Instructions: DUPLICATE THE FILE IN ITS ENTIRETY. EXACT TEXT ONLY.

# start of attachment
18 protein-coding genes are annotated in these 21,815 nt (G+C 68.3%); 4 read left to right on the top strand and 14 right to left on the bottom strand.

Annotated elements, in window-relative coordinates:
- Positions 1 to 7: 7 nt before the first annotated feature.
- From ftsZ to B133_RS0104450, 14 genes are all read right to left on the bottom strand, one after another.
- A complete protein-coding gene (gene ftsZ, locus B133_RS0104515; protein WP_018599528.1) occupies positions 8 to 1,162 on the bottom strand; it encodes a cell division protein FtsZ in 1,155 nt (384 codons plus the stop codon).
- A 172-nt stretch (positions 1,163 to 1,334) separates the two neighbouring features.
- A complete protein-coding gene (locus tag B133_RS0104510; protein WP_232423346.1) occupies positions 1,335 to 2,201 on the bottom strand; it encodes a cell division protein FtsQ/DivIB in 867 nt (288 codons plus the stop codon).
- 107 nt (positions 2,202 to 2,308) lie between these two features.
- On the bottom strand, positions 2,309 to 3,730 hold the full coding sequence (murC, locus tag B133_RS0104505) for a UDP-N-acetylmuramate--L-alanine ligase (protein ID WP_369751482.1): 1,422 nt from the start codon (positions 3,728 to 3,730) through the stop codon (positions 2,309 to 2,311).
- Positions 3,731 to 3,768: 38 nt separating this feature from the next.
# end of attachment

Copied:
18 protein-coding genes are annotated in these 21,815 nt (G+C 68.3%); 4 read left to right on the top strand and 14 right to left on the bottom strand.

Annotated elements, in window-relative coordinates:
- Positions 1 to 7: 7 nt before the first annotated feature.
- From ftsZ to B133_RS0104450, 14 genes are all read right to left on the bottom strand, one after another.
- A complete protein-coding gene (gene ftsZ, locus B133_RS0104515; protein WP_018599528.1) occupies positions 8 to 1,162 on the bottom strand; it encodes a cell division protein FtsZ in 1,155 nt (384 codons plus the stop codon).
- A 172-nt stretch (positions 1,163 to 1,334) separates the two neighbouring features.
- A complete protein-coding gene (locus tag B133_RS0104510; protein WP_232423346.1) occupies positions 1,335 to 2,201 on the bottom strand; it encodes a cell division protein FtsQ/DivIB in 867 nt (288 codons plus the stop codon).
- 107 nt (positions 2,202 to 2,308) lie between these two features.
- On the bottom strand, positions 2,309 to 3,730 hold the full coding sequence (murC, locus tag B133_RS0104505) for a UDP-N-acetylmuramate--L-alanine ligase (protein ID WP_369751482.1): 1,422 nt from the start codon (positions 3,728 to 3,730) through the stop codon (positions 2,309 to 2,311).
- Positions 3,731 to 3,768: 38 nt separating this feature from the next.